Penguin Feet That Work

Here's how I applied a bit of topology to attach the feet to the "Tux" penguin pattern from http://www.free-penguin.org, minimizing the hand-stitching required to finish the project.  This may be a bit difficult to follow, since you can't see me waving my hands.  I'll try to make it clear with diagrams shaded to indicate "inside" and "outside" fabric surfaces.  In all cases here, "inside" is used to refer to the side of the fabric that ends up hidden inside the penguin, and "outside" to refer to the side that's showing.  If the fabric has a nap or other texture on only one side, you probably want that to be on the outside of the penguin.

In the diagrams, this shading body outside will indicate the "outside" of the fabric used for the penguin body.  This shading with stripes body inside will indicate the "inside" of the penguin body fabric.  This shading foot outside will indicate the "outside" of the fabric used for the penguin feet.  And this shading with stripes feet inside will indicate the "inside" of the feet fabric.


fabric stack Each foot is made from two pieces of fabric of the same size and shape, attached to the body.  If you look at how the pieces will end up, you will have the outside of the body facing the outside of one foot piece, and the inside of that foot piece facing the inside of the other foot piece.

Start with the body piece and the foot piece that will be attached to it.  Pin them together as they should end up, with their "outsides" together; the body "outside" and foot "inside" will be facing you.  Using chalk or some other soft marking tool, mark a circle on the fabric roughly 3 cm or 1 1/4" in diameter, centred in the rounded part of the foot piece.  Stitch along that circle, then cut a hole through the two fabric layers inside the circle leaving only a narrow margin (perhaps 4 mm or 3/16", or even a bit less if you can do it without cutting the stitched circle and if the fabric doesn't tend to unravel easily).  Remove the pins.  Depending on your fabric, you may also want to do something to finish the cut edge of the fabric to prevent it from unravelling.  The result should be like this:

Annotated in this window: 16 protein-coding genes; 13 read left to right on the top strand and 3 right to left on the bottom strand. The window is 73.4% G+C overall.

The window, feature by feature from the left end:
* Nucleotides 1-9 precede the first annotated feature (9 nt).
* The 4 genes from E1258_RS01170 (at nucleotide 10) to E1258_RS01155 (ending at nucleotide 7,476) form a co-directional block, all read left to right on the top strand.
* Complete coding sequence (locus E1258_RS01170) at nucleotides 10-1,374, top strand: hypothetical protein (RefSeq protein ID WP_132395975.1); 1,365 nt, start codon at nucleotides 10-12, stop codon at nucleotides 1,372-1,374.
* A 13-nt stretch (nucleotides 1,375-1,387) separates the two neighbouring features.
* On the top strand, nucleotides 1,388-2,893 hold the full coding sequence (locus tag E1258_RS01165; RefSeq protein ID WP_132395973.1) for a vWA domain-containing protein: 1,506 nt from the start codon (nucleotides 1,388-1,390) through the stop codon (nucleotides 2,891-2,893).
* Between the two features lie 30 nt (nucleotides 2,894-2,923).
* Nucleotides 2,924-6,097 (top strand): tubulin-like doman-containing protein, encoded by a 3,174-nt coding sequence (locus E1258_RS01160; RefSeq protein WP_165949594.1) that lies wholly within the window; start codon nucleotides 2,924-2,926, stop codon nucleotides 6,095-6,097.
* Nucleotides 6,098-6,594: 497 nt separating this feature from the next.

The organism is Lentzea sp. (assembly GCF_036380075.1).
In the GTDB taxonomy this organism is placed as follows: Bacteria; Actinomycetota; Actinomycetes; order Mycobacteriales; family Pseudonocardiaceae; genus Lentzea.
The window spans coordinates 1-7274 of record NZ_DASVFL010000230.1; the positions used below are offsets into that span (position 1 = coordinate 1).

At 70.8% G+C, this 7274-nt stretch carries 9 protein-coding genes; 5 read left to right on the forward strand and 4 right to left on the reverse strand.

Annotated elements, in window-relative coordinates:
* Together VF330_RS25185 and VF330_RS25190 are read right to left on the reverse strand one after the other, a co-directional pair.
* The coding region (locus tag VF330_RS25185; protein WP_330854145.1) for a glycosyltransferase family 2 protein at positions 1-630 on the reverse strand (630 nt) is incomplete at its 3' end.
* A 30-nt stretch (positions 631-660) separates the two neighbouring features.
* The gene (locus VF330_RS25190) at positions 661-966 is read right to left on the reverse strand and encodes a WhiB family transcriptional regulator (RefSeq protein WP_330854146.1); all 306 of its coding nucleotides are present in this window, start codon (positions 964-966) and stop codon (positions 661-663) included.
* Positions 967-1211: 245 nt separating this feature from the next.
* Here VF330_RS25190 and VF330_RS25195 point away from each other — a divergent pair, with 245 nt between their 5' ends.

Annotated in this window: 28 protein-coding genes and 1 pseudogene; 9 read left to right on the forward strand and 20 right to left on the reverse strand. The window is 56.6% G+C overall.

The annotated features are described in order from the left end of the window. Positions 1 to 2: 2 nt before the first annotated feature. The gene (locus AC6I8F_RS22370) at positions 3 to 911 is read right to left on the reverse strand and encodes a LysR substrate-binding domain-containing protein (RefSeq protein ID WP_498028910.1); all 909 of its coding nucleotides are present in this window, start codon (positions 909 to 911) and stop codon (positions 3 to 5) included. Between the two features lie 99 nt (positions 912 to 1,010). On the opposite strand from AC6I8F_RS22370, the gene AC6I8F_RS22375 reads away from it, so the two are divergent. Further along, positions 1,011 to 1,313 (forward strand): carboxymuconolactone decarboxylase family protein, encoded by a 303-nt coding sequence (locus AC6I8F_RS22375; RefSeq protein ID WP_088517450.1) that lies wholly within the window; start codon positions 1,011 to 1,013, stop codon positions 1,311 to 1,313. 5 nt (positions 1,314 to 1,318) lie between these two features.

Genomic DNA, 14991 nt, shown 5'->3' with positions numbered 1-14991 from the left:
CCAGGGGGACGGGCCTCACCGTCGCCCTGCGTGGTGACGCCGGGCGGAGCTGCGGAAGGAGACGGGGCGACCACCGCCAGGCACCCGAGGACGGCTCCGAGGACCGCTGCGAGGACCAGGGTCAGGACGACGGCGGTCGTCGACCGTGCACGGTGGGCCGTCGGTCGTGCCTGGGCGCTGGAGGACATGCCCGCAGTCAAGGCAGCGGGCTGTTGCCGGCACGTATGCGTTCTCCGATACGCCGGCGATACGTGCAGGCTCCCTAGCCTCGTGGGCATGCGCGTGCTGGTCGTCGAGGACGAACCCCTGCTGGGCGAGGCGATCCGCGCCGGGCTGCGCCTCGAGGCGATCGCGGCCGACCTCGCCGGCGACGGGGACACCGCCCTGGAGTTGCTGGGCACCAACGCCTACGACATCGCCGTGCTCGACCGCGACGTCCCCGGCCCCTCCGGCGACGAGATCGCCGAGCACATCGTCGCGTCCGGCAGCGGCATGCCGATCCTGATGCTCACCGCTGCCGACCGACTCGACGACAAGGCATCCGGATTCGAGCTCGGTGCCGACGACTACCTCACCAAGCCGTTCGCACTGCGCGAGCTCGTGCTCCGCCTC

First step

Invert the foot through the hole, and smooth out the fabric as well as you can.  It will probably be a bit crumpled and bunched together at the hole, since the cut edge of the fabric around the hole is smaller than the stitched circle.  You should have the "insides" of the two pieces together, with the cut edge of the hole between them; the body "inside" and the foot "outside" will be facing you:

Second step

Put the second foot piece on top of the first foot piece, "outside" to "outside", the second piece's "inside" will be facing you.  You may wish to pin them together.  Stitch the foot pieces together around the outside edges -- just the foot pieces, not the body fabric!  Again, you may wish to finish the cut edges of the fabric; remove the pins if you used them.  This should be the result:

Third step

Finally, invert the foot back through the hole.  Result: all the outsides are outside, all the insides are inside, all the fabric edges are likewise inside.  When you stuff the body of the penguin, you can also stuff the feet through the holes.

Result


Copyright (C) 2005 by Joel Polowin. Permission is hereby granted to reproduce this material in any non-profit medium provided that its content is not altered and that this notice is appended. I would appreciate receiving a copy of any publication in which it appears: Joel Polowin / 18 Norice St. / Nepean, Ont. / CANADA / K2G 2X5

jpolowinXYZZY@sympatico.ca but remove the XYZZY - it's a little magic to baffle the spambots.

Back to the Humour Index | Back to Joel's Home Page